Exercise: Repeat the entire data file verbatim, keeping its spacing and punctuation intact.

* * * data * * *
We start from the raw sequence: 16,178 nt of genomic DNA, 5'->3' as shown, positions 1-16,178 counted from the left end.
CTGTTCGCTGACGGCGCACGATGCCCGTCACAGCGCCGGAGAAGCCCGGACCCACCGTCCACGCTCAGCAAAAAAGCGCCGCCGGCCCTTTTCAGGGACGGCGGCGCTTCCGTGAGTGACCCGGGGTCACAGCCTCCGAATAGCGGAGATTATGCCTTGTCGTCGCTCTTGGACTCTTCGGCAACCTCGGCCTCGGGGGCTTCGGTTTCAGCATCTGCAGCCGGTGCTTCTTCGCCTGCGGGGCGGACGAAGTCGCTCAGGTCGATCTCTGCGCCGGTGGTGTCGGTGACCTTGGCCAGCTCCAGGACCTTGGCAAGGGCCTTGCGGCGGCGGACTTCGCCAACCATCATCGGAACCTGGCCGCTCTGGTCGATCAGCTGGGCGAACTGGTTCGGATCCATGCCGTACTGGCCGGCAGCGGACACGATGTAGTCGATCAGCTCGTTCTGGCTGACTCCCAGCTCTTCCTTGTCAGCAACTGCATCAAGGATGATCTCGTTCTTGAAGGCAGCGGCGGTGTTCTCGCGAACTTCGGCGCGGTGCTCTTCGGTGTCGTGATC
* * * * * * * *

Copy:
We start from the raw sequence: 16,178 nt of genomic DNA, 5'->3' as shown, positions 1-16,178 counted from the left end.
CTGTTCGCTGACGGCGCACGATGCCCGTCACAGCGCCGGAGAAGCCCGGACCCACCGTCCACGCTCAGCAAAAAAGCGCCGCCGGCCCTTTTCAGGGACGGCGGCGCTTCCGTGAGTGACCCGGGGTCACAGCCTCCGAATAGCGGAGATTATGCCTTGTCGTCGCTCTTGGACTCTTCGGCAACCTCGGCCTCGGGGGCTTCGGTTTCAGCATCTGCAGCCGGTGCTTCTTCGCCTGCGGGGCGGACGAAGTCGCTCAGGTCGATCTCTGCGCCGGTGGTGTCGGTGACCTTGGCCAGCTCCAGGACCTTGGCAAGGGCCTTGCGGCGGCGGACTTCGCCAACCATCATCGGAACCTGGCCGCTCTGGTCGATCAGCTGGGCGAACTGGTTCGGATCCATGCCGTACTGGCCGGCAGCGGACACGATGTAGTCGATCAGCTCGTTCTGGCTGACTCCCAGCTCTTCCTTGTCAGCAACTGCATCAAGGATGATCTCGTTCTTGAAGGCAGCGGCGGTGTTCTCGCGAACTTCGGCGCGGTGCTCTTCGGTGTCGTGATC